Claudio Abbado's Lucerne Festival Orchestra, his "orchestra of friends", knew him as Claudio. They took their leave of him in the Concert Hall of the KKL, Lucerne, in Sunday's Memorial Concert, playing the opening movement of Schubert's Unfinished Symphony.
The stylish, opulent, and dynamic playing caused me on more than one occasion to look to the podium.
There was nobody there: the orchestra is Claudio's living legacy.
Isabelle Faust, violinist and Andris Nelsons, conductor then joined the orchestra for a performance of Berg's Violin Concerto.
The steely and sinewy soundscape of the opening set the scene for this well honed yet vital performance. Nelsons made a great job of balancing the orchestral forces with this eloquent soloist.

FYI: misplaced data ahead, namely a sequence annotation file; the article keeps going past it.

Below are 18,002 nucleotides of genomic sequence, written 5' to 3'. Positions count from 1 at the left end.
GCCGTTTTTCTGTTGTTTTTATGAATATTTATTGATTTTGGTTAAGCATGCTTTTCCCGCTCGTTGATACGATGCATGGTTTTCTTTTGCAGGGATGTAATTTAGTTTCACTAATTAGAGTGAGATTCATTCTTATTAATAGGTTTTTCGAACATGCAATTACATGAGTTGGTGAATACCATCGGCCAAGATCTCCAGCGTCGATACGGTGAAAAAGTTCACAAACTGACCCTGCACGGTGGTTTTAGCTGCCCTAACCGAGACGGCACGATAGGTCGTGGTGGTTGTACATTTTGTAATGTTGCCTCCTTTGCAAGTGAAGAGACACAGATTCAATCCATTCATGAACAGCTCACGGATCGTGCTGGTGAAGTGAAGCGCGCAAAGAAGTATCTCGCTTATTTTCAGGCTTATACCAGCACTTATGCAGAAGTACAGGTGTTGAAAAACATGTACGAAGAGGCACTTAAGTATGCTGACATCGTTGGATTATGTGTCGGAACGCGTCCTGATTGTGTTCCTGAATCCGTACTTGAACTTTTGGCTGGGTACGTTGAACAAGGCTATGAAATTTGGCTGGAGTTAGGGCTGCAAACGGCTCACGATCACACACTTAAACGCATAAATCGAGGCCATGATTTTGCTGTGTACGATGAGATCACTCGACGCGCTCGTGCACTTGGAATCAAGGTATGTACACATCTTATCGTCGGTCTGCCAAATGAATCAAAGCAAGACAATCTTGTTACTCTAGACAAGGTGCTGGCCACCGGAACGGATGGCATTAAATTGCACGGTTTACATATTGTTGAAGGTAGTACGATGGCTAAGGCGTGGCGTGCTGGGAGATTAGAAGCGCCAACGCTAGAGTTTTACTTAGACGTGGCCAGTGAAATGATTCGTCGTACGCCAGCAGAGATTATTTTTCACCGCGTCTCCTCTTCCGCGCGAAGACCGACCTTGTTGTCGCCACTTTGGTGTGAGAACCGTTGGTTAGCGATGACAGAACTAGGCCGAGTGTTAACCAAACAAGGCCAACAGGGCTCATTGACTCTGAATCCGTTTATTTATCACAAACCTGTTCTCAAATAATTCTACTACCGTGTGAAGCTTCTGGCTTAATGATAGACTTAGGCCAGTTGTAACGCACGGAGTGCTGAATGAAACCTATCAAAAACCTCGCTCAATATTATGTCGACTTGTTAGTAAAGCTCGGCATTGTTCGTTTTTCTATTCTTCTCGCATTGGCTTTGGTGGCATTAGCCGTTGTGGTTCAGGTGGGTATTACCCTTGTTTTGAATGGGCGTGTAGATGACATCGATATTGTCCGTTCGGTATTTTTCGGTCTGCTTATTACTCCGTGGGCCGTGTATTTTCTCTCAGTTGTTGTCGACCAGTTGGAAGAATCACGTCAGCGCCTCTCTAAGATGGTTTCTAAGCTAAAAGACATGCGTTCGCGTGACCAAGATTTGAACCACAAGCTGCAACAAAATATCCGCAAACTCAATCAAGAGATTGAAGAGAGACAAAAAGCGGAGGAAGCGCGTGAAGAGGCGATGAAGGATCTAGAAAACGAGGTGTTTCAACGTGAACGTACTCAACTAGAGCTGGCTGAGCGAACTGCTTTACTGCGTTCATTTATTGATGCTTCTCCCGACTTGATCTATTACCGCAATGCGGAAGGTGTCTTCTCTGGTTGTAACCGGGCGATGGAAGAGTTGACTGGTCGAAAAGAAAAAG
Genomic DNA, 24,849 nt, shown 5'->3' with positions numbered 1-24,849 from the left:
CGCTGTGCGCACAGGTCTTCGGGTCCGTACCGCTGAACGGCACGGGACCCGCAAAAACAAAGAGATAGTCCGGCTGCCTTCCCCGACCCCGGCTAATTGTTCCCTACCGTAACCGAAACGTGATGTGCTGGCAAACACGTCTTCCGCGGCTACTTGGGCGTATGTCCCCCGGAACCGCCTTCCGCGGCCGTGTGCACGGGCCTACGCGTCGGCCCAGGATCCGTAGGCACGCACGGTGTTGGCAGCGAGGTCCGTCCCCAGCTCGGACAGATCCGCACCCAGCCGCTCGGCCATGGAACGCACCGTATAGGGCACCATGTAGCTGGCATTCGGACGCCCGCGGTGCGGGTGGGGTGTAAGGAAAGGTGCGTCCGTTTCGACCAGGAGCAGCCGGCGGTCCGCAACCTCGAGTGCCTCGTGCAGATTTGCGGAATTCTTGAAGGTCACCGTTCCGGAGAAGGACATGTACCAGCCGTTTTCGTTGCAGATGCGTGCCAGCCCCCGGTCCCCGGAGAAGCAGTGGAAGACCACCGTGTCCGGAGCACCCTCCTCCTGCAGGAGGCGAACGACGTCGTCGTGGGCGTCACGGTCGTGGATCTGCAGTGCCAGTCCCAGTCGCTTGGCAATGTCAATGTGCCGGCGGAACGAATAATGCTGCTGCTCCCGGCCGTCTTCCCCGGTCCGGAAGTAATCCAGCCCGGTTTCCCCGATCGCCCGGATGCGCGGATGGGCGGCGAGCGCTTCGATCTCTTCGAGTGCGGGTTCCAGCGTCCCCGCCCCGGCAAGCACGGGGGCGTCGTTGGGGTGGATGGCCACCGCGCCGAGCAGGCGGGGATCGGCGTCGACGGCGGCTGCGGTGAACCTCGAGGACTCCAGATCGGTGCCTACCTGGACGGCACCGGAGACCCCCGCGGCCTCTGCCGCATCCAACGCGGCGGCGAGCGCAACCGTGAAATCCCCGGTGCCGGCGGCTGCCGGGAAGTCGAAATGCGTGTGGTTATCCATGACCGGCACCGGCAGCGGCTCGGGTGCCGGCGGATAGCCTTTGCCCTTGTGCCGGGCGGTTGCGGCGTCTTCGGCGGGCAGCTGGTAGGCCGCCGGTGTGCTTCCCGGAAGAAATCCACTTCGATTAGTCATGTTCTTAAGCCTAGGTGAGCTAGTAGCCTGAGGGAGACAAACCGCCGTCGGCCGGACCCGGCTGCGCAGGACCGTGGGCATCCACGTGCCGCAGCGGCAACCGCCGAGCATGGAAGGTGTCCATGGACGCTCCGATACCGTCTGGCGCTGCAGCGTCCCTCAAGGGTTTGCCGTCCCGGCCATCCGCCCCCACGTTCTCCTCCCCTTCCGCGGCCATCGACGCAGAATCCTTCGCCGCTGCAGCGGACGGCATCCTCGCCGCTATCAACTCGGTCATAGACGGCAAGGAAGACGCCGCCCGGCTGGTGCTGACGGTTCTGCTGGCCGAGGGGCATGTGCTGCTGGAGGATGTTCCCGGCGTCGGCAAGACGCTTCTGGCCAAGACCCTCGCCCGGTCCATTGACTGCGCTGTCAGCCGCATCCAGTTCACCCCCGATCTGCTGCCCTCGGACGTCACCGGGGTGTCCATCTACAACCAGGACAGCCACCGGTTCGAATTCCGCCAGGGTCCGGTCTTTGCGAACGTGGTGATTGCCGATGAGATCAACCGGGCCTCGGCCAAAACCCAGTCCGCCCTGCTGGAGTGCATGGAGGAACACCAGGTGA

The concert ended with the finale of Mahler's Third Symphony. Nelsons understood that this concert was not about his interpretations.
He fulfilled the role of a facilitator, leaving the players free to give their own interpretation, encouraging them with broad smiles, nods of the head and sparkling eyes as Abbado had done.
The broad depth of string tone was established, the winds joined in with colour and emotion, and brass and percussion added glory and splendour. The closing bars shone, not with bombast, but affirmation.
As the final chord died away, Nelsons held his arms outstretched, the strings held bows aloft, the winds and the brass with their instruments to their lips.
When Nelsons and the orchestra relaxed, signalling that applause was welcome, it was tumultuous. It ran to a standing ovation that continued until the last member of the orchestra had left the platform and the baton had literally been passed on.